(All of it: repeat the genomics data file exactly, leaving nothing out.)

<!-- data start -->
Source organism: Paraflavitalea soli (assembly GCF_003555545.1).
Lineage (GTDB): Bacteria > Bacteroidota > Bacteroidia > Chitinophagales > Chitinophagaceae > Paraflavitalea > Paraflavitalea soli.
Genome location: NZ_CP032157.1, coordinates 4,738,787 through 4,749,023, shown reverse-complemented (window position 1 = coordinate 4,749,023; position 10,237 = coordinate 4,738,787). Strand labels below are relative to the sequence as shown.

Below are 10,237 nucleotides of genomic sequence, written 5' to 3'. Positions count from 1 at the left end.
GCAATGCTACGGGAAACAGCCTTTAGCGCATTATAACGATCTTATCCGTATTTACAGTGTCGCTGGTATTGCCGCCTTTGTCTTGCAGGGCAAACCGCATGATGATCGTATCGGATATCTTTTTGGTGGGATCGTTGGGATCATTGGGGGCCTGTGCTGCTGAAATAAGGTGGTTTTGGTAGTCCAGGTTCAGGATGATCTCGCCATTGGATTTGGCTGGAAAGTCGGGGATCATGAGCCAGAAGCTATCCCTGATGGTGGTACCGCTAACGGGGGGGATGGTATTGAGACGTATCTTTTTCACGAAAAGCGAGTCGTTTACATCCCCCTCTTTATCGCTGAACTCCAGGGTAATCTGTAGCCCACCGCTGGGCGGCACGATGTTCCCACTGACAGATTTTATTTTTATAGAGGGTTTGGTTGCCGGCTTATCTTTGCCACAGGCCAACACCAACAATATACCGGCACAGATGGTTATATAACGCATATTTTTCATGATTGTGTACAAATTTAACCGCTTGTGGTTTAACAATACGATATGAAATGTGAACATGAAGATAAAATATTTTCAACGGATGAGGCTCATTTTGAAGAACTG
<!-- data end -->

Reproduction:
Source organism: Paraflavitalea soli (assembly GCF_003555545.1).
Lineage (GTDB): Bacteria > Bacteroidota > Bacteroidia > Chitinophagales > Chitinophagaceae > Paraflavitalea > Paraflavitalea soli.
Genome location: NZ_CP032157.1, coordinates 4,738,787 through 4,749,023, shown reverse-complemented (window position 1 = coordinate 4,749,023; position 10,237 = coordinate 4,738,787). Strand labels below are relative to the sequence as shown.

Below are 10,237 nucleotides of genomic sequence, written 5' to 3'. Positions count from 1 at the left end.
GCAATGCTACGGGAAACAGCCTTTAGCGCATTATAACGATCTTATCCGTATTTACAGTGTCGCTGGTATTGCCGCCTTTGTCTTGCAGGGCAAACCGCATGATGATCGTATCGGATATCTTTTTGGTGGGATCGTTGGGATCATTGGGGGCCTGTGCTGCTGAAATAAGGTGGTTTTGGTAGTCCAGGTTCAGGATGATCTCGCCATTGGATTTGGCTGGAAAGTCGGGGATCATGAGCCAGAAGCTATCCCTGATGGTGGTACCGCTAACGGGGGGGATGGTATTGAGACGTATCTTTTTCACGAAAAGCGAGTCGTTTACATCCCCCTCTTTATCGCTGAACTCCAGGGTAATCTGTAGCCCACCGCTGGGCGGCACGATGTTCCCACTGACAGATTTTATTTTTATAGAGGGTTTGGTTGCCGGCTTATCTTTGCCACAGGCCAACACCAACAATATACCGGCACAGATGGTTATATAACGCATATTTTTCATGATTGTGTACAAATTTAACCGCTTGTGGTTTAACAATACGATATGAAATGTGAACATGAAGATAAAATATTTTCAACGGATGAGGCTCATTTTGAAGAACTG